Aran Jane’s engaging thriller, The Water Column, follows Lila Piper, a gifted intuitive personal injury investigator who is examining the suspicious death of a young man.
The victim is Wolf Holzinger, 33, the son of her boss’s friend Hans Holzinger, a wealthy dairy farmer. Wolf had fallen 16-stories to his death while attempting to rappel down the side of a building into his girlfriend’s apartment using a television coaxial cable. The mystery surrounding Wolf’s death raises questions: Would an experienced climber use a TV cable instead of a rope? And why was he mountaineering down the side of a building instead of using the front door? To punctuate the mystery, there’s no evidence on the building’s close circuit security system of Wolf entering the building, let alone the rooftop.
Across town, another man falls to his death from a housing complex building the same evening. Piper starts examining whether the deaths are related by interviewing witnesses, examining police reports, and following leads that point to CIA involvement and an even more clandestine unregulated agency.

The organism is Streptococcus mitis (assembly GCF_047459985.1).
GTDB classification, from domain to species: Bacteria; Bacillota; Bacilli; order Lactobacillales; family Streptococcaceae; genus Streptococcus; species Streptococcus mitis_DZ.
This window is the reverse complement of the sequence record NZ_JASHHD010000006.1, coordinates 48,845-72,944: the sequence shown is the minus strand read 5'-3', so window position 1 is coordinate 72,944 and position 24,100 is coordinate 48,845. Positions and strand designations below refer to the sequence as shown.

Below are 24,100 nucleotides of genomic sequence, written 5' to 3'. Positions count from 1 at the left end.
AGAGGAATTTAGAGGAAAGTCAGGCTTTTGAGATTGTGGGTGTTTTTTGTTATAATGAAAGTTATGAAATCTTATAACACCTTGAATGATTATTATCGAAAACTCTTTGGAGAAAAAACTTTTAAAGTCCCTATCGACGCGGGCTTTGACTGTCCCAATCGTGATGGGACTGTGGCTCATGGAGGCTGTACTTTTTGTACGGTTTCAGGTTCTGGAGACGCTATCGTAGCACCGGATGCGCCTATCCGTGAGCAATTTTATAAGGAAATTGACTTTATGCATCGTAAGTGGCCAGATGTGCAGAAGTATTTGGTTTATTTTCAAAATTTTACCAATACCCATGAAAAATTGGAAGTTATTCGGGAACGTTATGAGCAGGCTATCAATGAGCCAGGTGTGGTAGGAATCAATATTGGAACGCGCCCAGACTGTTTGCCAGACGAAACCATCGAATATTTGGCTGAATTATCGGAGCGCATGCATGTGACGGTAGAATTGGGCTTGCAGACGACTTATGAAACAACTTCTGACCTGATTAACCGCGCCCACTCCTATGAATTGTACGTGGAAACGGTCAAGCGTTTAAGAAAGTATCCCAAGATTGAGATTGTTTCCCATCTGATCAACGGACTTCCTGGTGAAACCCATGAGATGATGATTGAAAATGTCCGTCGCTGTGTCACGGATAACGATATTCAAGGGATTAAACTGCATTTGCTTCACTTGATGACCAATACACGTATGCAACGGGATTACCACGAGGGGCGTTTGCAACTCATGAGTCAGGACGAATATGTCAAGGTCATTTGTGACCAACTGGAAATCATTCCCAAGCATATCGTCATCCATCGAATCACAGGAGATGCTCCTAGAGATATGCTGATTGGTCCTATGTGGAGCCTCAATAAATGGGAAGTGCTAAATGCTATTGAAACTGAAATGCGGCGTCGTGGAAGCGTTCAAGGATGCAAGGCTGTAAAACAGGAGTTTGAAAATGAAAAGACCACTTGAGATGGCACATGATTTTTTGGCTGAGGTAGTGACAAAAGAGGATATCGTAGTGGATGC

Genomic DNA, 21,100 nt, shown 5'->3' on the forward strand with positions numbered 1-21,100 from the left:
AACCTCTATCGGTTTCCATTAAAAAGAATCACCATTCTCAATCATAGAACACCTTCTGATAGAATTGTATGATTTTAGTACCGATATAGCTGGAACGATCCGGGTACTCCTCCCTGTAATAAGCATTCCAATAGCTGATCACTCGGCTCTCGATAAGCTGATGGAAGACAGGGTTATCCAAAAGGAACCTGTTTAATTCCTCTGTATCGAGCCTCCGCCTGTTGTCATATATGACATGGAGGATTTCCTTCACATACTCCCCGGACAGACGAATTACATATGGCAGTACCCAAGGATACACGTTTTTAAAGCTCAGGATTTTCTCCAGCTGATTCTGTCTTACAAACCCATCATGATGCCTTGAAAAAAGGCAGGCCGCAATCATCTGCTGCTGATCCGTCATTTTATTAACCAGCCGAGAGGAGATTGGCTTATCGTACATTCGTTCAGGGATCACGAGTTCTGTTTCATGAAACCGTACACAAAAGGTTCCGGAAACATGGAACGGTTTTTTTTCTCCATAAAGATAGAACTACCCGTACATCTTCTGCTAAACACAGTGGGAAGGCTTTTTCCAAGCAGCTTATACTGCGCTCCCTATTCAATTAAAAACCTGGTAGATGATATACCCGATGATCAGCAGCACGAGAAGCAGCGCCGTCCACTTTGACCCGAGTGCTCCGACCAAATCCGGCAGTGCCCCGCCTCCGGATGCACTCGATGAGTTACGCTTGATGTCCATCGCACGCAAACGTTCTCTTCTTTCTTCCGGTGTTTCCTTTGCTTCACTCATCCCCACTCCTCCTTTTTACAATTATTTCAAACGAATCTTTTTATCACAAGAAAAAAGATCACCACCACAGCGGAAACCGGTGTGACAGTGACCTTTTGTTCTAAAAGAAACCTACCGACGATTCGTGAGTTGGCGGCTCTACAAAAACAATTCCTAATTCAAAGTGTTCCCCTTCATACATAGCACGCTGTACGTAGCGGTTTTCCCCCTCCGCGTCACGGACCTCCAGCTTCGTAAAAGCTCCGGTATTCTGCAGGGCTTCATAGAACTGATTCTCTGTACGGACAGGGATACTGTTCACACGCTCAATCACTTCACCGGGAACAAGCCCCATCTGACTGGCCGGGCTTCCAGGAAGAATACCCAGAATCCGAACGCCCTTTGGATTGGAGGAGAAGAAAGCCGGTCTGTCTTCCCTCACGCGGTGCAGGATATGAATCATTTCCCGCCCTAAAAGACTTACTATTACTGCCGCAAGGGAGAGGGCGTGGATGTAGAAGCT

Along the way, she develops romantic interests in both genders and is working to help her brother, an investment banker suspected of money laundering.
The story is crisply written with skilled dialogue and description. Readers will find the author’s portrait of Piper authentic and refreshing: The protagonist is seriously flawed, a recovering drug user and prostitute who suffers from deep depression and regularly visits a therapist for hypno-therapy involving meds. Piper’s ultra-insights are a result of her therapist using cutting-edge tech to enhance the brain’s natural capacity, making patients sharper and more intuitive. Piper discovers she’s being manipulated by friends, family and people she meets along her investigation, some who are the root of her neurosis and depression.
The story becomes slightly congested toward the end, and readers might find themselves rereading some passages for clarity. Nonetheless, Aran Jane has penned a thought-provoking character who deserves her own series.